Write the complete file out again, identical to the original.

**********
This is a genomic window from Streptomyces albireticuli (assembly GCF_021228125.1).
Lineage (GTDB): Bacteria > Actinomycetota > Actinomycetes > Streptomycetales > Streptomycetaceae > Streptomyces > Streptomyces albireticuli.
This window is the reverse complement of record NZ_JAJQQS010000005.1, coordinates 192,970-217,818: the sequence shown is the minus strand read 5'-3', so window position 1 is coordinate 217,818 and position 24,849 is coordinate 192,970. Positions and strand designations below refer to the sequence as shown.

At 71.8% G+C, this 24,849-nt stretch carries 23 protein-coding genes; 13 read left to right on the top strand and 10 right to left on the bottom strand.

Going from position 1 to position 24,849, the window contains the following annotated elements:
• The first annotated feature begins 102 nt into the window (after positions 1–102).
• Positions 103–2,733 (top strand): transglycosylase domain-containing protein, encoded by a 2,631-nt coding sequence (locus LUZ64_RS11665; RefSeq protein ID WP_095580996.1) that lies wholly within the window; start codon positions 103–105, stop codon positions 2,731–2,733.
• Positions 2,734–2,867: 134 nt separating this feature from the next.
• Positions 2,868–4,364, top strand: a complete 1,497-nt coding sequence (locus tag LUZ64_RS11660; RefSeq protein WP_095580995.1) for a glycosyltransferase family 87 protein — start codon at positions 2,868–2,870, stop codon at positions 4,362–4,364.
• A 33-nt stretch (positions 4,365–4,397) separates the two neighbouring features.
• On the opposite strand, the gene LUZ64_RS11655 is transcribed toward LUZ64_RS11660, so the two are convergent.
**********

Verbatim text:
This is a genomic window from Streptomyces albireticuli (assembly GCF_021228125.1).
Lineage (GTDB): Bacteria > Actinomycetota > Actinomycetes > Streptomycetales > Streptomycetaceae > Streptomyces > Streptomyces albireticuli.
This window is the reverse complement of record NZ_JAJQQS010000005.1, coordinates 192,970-217,818: the sequence shown is the minus strand read 5'-3', so window position 1 is coordinate 217,818 and position 24,849 is coordinate 192,970. Positions and strand designations below refer to the sequence as shown.

At 71.8% G+C, this 24,849-nt stretch carries 23 protein-coding genes; 13 read left to right on the top strand and 10 right to left on the bottom strand.

Going from position 1 to position 24,849, the window contains the following annotated elements:
• The first annotated feature begins 102 nt into the window (after positions 1–102).
• Positions 103–2,733 (top strand): transglycosylase domain-containing protein, encoded by a 2,631-nt coding sequence (locus LUZ64_RS11665; RefSeq protein ID WP_095580996.1) that lies wholly within the window; start codon positions 103–105, stop codon positions 2,731–2,733.
• Positions 2,734–2,867: 134 nt separating this feature from the next.
• Positions 2,868–4,364, top strand: a complete 1,497-nt coding sequence (locus tag LUZ64_RS11660; RefSeq protein WP_095580995.1) for a glycosyltransferase family 87 protein — start codon at positions 2,868–2,870, stop codon at positions 4,362–4,364.
• A 33-nt stretch (positions 4,365–4,397) separates the two neighbouring features.
• On the opposite strand, the gene LUZ64_RS11655 is transcribed toward LUZ64_RS11660, so the two are convergent.